Digital apps gain edge over banks

Overseas Pakistanis prefer applications to send money as they offer better rates

Omar Qureshi December 20, 2020
The reason why Pakistan is still lagging behind is its conservative regulatory landscape, which does not cater the fintechs in the digital payments space. PHOTO: REUTERS


Exorbitant currency exchange rates offered by banks have discouraged scores of people from sending money home through conventional banking channels.

As an alternate, they consider digital applications useful due to stable and low fee coupled with a hassle-free transaction. Mohsin Hussain, a Pakistani student pursuing PhD at Warwick University, UK, told The Express Tribune that he sends money through a money transferring mobile app called Transferwise.

“I send around 200 pounds on a monthly basis to my family in Pakistan and the fee deducted by the app is 3.75 pounds per transaction,” he said. “I never faced any problems while using this service, hence I trust it completely.” Hussain added that he was able to save a sufficient amount by using the application as opposed to conventional banking channels because of a drastic difference between the exchange rates offered by the two.

He said that the app was a convenient option as it allowed him to send money home from anywhere and at any time. To convert currencies between countries, the app utilises exchange rates from Reuters and charges a variable transaction fee after which the amount is added to the bank account selected during the process.

According to Hussain, his family members receive the amount in two days. Endorsing Hussain’s views, Zaineb Aftab, a student from Pakistan pursuing studies in Europe, said the app helped people avoid exorbitant amounts charged by the bank for transferring money to Pakistan. “Banks offer poor exchange rates, which ultimately results in a bad deal,” she lamented. She primarily uses the service to send money home for expenditures during summers and is satisfied with the service.

Another Pakistani student in Europe stated that she found rates on the app reasonable to send money back home. According to her, it was easy to avail the facility; however, she added that the company could add support for different bank cards as well as banking accounts. Speaking about some of the problems of the application, Shahzeb Saquib, a chartered accountant working for a Dubai-based company, said, “At times, it takes longer than usual to open the website which posed a problem to me.”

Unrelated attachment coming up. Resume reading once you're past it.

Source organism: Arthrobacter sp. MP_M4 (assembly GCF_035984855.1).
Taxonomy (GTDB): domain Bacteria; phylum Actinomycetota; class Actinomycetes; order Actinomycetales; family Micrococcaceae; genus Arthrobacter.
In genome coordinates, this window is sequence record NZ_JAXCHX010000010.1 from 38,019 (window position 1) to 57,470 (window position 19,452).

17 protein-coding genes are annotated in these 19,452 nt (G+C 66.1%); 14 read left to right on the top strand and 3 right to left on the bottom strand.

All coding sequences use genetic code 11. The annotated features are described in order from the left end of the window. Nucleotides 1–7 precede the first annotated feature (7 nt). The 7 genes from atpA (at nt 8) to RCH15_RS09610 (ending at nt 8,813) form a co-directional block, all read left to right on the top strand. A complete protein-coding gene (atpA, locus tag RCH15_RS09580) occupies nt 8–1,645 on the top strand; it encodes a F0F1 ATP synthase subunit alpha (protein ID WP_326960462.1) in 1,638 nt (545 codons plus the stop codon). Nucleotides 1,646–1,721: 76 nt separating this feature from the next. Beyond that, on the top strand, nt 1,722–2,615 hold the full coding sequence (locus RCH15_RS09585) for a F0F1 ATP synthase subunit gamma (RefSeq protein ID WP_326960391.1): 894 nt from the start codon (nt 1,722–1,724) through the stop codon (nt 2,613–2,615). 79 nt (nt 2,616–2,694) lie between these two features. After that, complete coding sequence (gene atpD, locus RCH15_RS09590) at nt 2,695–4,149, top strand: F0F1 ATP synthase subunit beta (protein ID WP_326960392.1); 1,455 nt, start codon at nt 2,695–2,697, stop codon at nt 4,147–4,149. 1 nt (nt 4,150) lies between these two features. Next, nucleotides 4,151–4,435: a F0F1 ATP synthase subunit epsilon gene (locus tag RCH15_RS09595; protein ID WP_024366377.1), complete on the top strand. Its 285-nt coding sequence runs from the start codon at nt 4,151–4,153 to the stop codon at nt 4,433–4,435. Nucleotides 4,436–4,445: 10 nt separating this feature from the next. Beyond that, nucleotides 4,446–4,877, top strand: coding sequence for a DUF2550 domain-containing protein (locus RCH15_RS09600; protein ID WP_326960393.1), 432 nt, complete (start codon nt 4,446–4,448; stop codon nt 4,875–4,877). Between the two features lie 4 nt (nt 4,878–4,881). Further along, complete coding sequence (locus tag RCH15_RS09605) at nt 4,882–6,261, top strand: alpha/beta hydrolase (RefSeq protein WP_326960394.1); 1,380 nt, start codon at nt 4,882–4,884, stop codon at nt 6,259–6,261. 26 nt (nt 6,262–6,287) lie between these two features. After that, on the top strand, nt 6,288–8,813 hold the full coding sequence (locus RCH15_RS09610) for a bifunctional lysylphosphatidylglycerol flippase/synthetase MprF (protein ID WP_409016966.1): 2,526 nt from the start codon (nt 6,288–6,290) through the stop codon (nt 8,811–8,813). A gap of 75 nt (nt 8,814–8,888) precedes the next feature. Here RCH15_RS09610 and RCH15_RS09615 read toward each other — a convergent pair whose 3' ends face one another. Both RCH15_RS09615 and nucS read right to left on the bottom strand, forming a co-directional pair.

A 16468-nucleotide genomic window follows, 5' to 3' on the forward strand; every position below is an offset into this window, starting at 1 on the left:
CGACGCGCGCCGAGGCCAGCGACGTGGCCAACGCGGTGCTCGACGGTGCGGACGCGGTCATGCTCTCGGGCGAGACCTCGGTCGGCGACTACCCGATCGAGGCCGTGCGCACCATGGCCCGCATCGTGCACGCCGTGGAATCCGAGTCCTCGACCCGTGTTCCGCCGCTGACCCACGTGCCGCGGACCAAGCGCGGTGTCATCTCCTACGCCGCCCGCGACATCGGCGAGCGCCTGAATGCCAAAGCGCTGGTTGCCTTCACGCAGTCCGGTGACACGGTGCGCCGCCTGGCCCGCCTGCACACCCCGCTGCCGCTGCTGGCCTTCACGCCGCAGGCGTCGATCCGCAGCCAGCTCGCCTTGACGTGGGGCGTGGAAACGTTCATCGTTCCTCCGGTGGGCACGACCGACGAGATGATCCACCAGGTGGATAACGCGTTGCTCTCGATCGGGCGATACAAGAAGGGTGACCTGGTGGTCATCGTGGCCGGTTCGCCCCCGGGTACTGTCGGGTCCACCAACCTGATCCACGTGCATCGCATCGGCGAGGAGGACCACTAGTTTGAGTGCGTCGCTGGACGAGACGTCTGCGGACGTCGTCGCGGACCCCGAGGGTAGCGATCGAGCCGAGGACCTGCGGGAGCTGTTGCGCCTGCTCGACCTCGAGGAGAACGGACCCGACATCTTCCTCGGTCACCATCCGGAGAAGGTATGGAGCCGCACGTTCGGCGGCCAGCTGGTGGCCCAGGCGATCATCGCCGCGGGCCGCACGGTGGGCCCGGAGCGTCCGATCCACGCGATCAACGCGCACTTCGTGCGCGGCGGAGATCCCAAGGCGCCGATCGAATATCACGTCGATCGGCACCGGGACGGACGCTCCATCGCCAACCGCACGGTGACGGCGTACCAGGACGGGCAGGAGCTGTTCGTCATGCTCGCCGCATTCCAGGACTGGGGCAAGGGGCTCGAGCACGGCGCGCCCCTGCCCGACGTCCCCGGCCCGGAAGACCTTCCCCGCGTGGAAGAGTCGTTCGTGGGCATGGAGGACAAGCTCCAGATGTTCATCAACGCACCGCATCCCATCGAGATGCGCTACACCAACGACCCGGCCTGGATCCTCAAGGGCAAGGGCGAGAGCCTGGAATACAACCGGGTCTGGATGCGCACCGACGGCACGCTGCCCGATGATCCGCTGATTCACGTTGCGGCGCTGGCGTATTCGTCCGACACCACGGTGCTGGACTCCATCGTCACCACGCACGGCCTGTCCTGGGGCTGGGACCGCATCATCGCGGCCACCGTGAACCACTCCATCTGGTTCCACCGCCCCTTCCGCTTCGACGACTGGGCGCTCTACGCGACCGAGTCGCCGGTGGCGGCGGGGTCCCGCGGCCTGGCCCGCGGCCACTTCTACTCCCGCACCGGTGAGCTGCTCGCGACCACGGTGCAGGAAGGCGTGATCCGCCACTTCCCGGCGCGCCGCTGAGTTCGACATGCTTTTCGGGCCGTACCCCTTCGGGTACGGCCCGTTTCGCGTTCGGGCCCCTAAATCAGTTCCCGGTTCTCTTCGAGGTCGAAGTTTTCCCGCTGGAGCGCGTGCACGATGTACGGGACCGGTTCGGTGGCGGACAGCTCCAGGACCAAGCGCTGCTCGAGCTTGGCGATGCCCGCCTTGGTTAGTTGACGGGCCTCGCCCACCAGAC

On the other hand, Ohiobased Pakistani student Avinash uses Remitly to send money back home. Remitly, is an online money transfer service, which currently supports nine Pakistani banks hence money can be sent if the recipient has an account in one of those nine banks. Avinash uses Transferwise as well, however, Remitly is his preferred app “given its competitive rates which benefit me”. Sharing details, he said that he sends $500 per month to his family in Pakistan and they receive the amount within two to three days. According to him, the service fee is $2 per transaction for a transfer amount of up to $1,000.

Avinash finds the service extremely cheap and trustworthy. Wajahat Khan, a Pakistani-American filmmaker based in Los Angeles, uses Xoom money transfer service to send money home. He sends around $600-1,000 back home every month and Xoom charges him $4.99 per transaction. Although, Khan uses Remitly and Transferwise as well, his most preferred app is Xoom.

“At times if other apps offer lower exchange rate than Xoom, then I use those,” he said, adding, “I compare the amounts across multiple apps and use the one that results in the highest converted value so that my family back home can benefit.”

What the experts say

Speaking to The Express Tribune, Pakistan Software Houses Association for IT and ITeS (P@SHA) Chairman Barkan Saeed agreed that overseas Pakistanis preferred to remit their amounts back home digitally due to high exchange rates offered by the banks.

However, he was doubtful if the rising trend was a step towards digitisation stating that in the context of Pakistan, digitisation meant that the entire government machinery would be turned digital. He agreed that Covid-19 played a huge role in fuelling the trend of digital remittances. On the flip side, Prime Minister’s Task Force on IT member Pervez Iftikhar was of the view that the emerging trend of sending remittances through digital means was a step towards digitalisation.

Highlighting the difference between digitisation and digitalisation, he said in the former, information is converted into a digital format while the latter concerns with enhanced use of digital apps. Labelling Covid-19 as a silver lining, he said 80% of the boost in digitalisation witnessed since March 2020 in Pakistan, was due to Covid-19.

“The public has realised that Covid19 is here to stay hence the trajectory of digitalisation is steeping further.” Pakistanis, who had earlier never made digital payments and only dealt in cash, are now moving towards digital transactions and at present, a huge proportion of the population is paying its utility bills digitally. An official working in the remittances department in one of the leading banks of Pakistan stated that there is no doubt that the receipt of remittances through digital methods increased due to Covid-19 but still they were way below their true potential.

“Lockdown has been lifted in most countries where overseas Pakistani workers are employed, so people are again availing facilities provided by the banks to send remittances home,” he said. “White-collar workers have mostly moved towards digital apps to send money home but blue-collar workers still use banks for such transactions.” Nevertheless, the country is making full efforts to enhance and digitalise remittances, the official added.


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